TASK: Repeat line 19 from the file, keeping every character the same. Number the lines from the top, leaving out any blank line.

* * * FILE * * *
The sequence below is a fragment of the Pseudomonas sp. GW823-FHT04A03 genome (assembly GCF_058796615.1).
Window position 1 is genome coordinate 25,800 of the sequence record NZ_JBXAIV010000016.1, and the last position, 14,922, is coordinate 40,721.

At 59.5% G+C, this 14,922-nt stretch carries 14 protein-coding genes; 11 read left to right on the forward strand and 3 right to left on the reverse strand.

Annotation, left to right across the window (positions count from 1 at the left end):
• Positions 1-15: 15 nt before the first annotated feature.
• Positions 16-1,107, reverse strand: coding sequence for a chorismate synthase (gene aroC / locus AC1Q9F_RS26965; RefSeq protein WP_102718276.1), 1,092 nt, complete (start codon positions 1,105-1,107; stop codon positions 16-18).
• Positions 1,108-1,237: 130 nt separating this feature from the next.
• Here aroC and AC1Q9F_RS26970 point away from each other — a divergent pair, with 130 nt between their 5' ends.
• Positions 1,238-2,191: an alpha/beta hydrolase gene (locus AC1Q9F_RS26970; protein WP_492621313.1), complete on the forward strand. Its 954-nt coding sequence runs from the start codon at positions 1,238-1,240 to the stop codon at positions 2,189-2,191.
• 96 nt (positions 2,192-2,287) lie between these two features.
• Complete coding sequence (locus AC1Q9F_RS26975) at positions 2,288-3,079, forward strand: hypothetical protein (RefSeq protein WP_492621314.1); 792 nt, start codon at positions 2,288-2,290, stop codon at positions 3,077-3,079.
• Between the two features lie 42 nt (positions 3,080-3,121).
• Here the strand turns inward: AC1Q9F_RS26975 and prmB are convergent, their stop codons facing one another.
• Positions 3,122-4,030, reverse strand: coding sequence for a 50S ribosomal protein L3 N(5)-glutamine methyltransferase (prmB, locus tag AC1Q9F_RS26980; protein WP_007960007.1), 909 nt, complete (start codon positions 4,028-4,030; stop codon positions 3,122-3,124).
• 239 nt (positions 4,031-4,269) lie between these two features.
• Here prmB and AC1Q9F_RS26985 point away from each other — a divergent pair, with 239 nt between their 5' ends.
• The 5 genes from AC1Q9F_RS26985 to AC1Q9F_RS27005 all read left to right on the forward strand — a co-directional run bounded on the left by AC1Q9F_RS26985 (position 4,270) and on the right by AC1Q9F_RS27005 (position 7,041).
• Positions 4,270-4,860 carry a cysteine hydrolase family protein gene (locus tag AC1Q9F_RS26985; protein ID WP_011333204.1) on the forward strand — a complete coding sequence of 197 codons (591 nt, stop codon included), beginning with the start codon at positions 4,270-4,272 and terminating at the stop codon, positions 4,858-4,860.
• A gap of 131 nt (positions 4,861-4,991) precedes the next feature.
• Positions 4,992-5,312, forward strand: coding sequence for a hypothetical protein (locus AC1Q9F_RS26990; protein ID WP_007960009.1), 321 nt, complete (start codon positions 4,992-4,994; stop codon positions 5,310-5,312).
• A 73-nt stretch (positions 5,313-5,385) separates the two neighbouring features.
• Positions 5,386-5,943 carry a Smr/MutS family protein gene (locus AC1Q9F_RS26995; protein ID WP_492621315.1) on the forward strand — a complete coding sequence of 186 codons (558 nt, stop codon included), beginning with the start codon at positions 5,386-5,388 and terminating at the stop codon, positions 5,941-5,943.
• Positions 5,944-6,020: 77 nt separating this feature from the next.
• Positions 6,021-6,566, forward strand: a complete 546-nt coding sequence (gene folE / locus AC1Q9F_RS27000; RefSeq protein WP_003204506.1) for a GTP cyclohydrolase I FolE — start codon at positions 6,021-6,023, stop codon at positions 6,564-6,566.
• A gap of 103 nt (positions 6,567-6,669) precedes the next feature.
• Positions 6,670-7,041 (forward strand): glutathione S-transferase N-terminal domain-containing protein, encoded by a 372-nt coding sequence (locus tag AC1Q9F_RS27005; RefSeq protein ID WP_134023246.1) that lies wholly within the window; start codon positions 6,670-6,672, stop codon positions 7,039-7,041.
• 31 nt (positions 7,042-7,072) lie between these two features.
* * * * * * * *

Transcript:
• A gap of 131 nt (positions 4,861-4,991) precedes the next feature.